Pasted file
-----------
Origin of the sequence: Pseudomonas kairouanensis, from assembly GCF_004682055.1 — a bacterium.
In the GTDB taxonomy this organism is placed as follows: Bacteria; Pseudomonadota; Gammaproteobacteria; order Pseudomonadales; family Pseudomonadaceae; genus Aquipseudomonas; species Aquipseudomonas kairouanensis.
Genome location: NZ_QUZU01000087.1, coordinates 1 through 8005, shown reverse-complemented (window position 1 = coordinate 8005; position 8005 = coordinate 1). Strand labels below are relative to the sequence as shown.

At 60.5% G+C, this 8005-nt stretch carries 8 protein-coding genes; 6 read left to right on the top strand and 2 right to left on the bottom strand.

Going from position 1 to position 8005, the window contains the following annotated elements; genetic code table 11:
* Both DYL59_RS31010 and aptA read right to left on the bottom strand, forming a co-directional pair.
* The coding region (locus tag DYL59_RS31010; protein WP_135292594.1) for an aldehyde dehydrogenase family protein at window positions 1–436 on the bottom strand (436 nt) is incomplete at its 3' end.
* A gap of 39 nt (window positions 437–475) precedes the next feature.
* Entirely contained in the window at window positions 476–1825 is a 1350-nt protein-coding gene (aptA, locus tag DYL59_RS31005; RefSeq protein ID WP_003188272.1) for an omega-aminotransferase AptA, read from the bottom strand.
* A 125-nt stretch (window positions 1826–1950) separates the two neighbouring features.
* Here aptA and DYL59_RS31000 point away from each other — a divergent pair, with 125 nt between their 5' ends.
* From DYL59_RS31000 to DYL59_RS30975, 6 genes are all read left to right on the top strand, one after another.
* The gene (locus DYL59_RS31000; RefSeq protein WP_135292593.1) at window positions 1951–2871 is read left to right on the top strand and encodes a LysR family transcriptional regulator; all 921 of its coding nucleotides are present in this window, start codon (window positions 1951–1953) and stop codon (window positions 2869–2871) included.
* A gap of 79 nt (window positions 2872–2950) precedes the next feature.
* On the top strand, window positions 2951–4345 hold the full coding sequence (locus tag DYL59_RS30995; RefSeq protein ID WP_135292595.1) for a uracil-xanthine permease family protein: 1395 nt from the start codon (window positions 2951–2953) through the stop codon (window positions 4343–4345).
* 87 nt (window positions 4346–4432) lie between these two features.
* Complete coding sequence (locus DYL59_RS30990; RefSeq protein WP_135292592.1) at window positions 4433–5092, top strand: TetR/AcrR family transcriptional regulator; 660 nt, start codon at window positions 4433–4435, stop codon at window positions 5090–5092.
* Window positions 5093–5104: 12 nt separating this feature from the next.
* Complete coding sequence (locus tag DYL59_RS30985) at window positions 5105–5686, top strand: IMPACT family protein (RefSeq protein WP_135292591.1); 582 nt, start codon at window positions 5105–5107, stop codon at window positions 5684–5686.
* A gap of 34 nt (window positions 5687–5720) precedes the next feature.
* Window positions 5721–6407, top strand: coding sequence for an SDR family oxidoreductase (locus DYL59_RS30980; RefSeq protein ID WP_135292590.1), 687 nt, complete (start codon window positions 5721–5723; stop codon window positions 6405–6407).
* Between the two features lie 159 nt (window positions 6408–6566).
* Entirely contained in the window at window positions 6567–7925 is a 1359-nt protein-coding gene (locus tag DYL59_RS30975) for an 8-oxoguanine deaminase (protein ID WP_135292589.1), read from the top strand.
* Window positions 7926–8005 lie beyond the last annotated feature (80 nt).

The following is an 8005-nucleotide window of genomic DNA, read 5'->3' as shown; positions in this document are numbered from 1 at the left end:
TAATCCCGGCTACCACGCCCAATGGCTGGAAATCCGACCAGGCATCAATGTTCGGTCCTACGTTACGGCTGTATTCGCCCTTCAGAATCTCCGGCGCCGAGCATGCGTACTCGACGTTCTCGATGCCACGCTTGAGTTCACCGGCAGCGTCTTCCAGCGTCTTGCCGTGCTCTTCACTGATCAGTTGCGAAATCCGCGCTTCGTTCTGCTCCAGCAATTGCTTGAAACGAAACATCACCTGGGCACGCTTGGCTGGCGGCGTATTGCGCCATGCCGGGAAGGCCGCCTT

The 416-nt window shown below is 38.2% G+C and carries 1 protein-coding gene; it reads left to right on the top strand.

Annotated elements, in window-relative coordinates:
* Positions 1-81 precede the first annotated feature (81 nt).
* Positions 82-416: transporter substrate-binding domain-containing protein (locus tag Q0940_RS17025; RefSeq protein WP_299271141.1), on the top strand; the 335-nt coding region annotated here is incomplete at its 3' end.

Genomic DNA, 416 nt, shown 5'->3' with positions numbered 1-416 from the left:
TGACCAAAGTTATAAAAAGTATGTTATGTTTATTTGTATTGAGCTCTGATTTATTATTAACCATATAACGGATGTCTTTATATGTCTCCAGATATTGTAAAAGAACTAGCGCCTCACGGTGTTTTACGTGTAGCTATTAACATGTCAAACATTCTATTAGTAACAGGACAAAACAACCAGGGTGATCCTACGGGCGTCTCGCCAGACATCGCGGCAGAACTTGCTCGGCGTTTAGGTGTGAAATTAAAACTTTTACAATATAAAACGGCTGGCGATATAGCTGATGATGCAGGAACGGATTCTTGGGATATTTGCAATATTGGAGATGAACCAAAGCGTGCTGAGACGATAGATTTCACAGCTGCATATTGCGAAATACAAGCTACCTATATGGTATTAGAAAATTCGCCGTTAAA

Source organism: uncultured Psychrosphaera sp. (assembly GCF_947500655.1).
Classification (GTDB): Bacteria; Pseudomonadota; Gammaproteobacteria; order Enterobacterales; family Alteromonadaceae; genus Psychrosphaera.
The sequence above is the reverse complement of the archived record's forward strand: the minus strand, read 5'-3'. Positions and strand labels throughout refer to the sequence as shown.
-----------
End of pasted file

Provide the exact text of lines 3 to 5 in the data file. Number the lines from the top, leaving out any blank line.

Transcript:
Genome location: NZ_QUZU01000087.1, coordinates 1 through 8005, shown reverse-complemented (window position 1 = coordinate 8005; position 8005 = coordinate 1). Strand labels below are relative to the sequence as shown.

At 60.5% G+C, this 8005-nt stretch carries 8 protein-coding genes; 6 read left to right on the top strand and 2 right to left on the bottom strand.

Going from position 1 to position 8005, the window contains the following annotated elements; genetic code table 11: